(Updates with comment from lawyers starting in eighth paragraph.)
Jan. 2 (Bloomberg) -- Six former HSH Nordbank AG executives were charged with breach of trust and accounting crimes over their role in collateralized-debt obligations that led to writedowns of 500 million euros ($647 million) in 2008.
Prosecutors have been investigating the so-called Omega 55 transaction since 2009. Among the six now charged are former Chief Executive Officers Dirk Jens Nonnenmacher and Hans Berger and ex-management board members Bernhard Visker and Jochen Friedrich, Hamburg prosecutors’ spokesman Peter Bunners said in an interview today.
“We will release more details of the allegations later this week once we have confirmation that all accused have received the indictment,” Bunners said.
Hamburg and Schleswig-Holstein, which control more than 80 percent of HSH Nordbank, were forced to bail out the lender in 2009. The states provided the bank, based in Hamburg and Kiel, with 3 billion euros in capital and 10 billion euros in guarantees to cover potential losses. The lender also tapped the federal government’s Soffin bank-rescue fund for 17 billion euros in guarantees.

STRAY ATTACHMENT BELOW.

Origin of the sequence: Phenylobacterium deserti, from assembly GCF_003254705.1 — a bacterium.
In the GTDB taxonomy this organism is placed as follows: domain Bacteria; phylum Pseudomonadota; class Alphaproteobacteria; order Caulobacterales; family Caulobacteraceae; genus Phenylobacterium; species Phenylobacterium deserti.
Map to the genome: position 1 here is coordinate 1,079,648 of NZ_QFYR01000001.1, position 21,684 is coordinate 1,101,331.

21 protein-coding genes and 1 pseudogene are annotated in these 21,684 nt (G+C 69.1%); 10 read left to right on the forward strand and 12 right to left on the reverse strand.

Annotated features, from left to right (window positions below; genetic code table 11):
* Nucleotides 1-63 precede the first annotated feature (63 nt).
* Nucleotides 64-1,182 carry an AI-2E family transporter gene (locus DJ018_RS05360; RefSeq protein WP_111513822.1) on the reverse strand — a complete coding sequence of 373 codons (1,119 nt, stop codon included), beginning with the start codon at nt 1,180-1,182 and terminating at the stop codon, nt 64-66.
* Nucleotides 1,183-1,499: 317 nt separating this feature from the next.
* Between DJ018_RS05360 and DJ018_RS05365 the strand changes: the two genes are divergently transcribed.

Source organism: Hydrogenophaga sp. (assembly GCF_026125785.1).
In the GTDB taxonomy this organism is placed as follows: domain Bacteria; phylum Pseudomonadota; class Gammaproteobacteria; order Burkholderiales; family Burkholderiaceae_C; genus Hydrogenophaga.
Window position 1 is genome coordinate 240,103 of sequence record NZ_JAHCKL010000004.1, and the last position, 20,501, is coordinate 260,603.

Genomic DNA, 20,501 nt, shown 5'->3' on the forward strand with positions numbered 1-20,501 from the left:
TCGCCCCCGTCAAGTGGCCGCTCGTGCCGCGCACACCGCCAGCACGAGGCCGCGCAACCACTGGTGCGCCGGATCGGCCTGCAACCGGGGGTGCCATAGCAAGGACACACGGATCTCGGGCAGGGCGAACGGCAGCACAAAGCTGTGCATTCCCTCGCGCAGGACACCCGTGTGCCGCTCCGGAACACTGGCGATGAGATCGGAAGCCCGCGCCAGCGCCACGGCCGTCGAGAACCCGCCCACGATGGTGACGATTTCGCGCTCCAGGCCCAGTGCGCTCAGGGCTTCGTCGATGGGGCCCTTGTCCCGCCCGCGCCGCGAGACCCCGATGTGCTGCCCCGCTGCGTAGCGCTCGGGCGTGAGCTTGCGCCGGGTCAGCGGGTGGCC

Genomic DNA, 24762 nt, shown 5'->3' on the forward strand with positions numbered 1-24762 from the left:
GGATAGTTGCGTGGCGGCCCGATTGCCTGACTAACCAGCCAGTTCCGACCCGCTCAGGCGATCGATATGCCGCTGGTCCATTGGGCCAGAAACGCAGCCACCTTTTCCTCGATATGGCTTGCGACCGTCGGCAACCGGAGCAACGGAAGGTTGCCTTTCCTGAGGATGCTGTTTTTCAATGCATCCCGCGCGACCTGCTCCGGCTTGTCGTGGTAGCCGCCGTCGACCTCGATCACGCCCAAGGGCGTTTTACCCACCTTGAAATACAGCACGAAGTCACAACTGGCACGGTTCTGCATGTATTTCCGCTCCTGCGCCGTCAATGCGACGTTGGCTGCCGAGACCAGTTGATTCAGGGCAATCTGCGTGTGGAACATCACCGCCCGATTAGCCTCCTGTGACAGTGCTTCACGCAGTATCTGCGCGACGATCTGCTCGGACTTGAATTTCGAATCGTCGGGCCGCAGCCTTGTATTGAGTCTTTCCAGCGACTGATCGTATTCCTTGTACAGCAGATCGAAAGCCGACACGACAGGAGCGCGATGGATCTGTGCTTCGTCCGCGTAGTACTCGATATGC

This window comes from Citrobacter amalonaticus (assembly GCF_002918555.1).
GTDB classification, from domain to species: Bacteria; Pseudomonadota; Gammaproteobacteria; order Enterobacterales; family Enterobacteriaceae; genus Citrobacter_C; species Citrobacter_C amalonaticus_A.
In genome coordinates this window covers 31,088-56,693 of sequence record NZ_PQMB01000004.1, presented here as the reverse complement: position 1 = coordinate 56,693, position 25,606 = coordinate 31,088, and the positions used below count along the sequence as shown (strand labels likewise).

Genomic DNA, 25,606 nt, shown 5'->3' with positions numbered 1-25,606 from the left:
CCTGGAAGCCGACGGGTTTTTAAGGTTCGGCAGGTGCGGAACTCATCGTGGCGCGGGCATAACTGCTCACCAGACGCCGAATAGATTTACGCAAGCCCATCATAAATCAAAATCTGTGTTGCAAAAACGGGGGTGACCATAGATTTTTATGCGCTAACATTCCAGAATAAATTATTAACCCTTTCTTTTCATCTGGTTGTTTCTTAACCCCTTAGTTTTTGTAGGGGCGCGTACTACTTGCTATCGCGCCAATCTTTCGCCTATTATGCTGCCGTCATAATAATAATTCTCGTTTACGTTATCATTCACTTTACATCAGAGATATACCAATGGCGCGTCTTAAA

Nonnenmacher didn’t commit any crimes in relation to the Omega 55 transaction, his attorney, Heinz Wagner, said in a phone interview. Nonnenmacher signed the deal after the responsible people at the bank had cleared it, said Wagner. As soon as Nonnenmacher learned that something may have been wrong, he ordered an internal investigation, Wagner said.
‘Division of Labor’
“A bank of this size cannot be managed without some division of labor,” said Wagner. For a loan “of the size in question here, his signature wasn’t even required by banking laws.”
Berger’s attorney Otmar Kury didn’t immediately return a call seeking comment.
A report by a special police unit probing the allegations in 2010 found the executives did nothing wrong, Visker’s lawyer, Gaby Muenchhalffen, said in an e-mail statement. Their report was disregarded by prosecutors, she said. The Omega 55 deal was a normal transaction and her client complied with rules and regulations, she said.
Friedrich’s attorney, Wolfgang Prinzenberg, said his client didn’t act contrary to HSH’S interest or his duties at any stage. Friedrich was responsible for capital markets at the lender at the time of the alleged violations.
HSH Nordbank has always underlined that a full investigation of the issue is its own interests, bank spokesman Rune Hoffmann said in an e-mailed statement.
--Editors: Peter Chapman, Heather Smith
To contact the reporter on this story: Karin Matussek in Berlin at firstname.lastname@example.org
To contact the editor responsible for this story: Anthony Aarons at aaarons@Bloomberg.net.